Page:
By: Ai Le, Pharm. D Candidate
What is influenza?
Also called the Flu, it is a contagious respiratory illness caused by viruses that infect the nose, throat and sometimes lungs. Infection can lead to mild to severe illness and possibly death if left untreated. According to Centers for Disease Control and Prevention (CDC) in 2017-2018, the U.S. alone had 49 million cases of flu symptoms leading to 960,000 hospitalizations and 79,000 deaths. These rates were the highest since 2010.
How does the flu spread?
The flu is most contagious in the first three to four days after symptoms develop. Individuals with the flu can spread the illness through air droplets when sneezing, coughing or even talking around others. It is less common to get the flu by touching a surface or object that has the virus and then touching your own mouth, nose or eyes. However, hand washing is advisable.
What are signs and symptoms of the flu?
- Fever or feeling feverish/chills
- Sore throat
- Runny or stuffy nose
- Muscle or body aches
When should you get the flu shot?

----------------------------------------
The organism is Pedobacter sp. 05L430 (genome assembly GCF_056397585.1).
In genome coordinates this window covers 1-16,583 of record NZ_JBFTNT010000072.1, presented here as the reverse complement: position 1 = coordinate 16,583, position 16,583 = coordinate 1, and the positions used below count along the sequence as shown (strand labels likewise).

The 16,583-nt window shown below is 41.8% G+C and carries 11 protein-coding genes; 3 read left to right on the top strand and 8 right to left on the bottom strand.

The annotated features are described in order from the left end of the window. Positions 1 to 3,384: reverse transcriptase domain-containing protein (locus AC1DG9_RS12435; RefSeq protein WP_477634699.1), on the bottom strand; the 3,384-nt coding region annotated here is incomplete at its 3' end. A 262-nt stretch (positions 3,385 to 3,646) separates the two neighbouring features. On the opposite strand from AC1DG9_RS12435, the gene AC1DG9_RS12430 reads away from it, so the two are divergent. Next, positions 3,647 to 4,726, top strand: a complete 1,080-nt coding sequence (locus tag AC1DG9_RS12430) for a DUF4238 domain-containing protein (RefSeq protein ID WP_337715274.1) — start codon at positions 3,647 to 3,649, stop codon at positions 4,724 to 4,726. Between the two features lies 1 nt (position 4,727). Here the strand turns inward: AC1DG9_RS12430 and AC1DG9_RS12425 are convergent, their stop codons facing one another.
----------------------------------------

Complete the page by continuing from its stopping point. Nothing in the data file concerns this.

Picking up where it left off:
You should get the flu vaccine before the flu season begins, which is typically by the end of October. The peak activity of the flu is between December and February, but can persist through May. It takes about two weeks after vaccination for antibodies to develop against the flu, so it is important to get it early.
Myth: Can the vaccine give you the flu?
No, flu vaccines cannot cause the flu illness. The vaccine is considered to be “inactivated” (killed) and are not infectious. You may have symptoms of swelling, redness or pain near the injection site, headache, mild fever, nausea or muscle soreness. These are considered normal symptoms due to your body reacting to the vaccine but it does not cause the flu. Another reason is that you may have gotten the flu before the vaccine has its full effect. It takes about two weeks for your body to produce antibodies against the flu.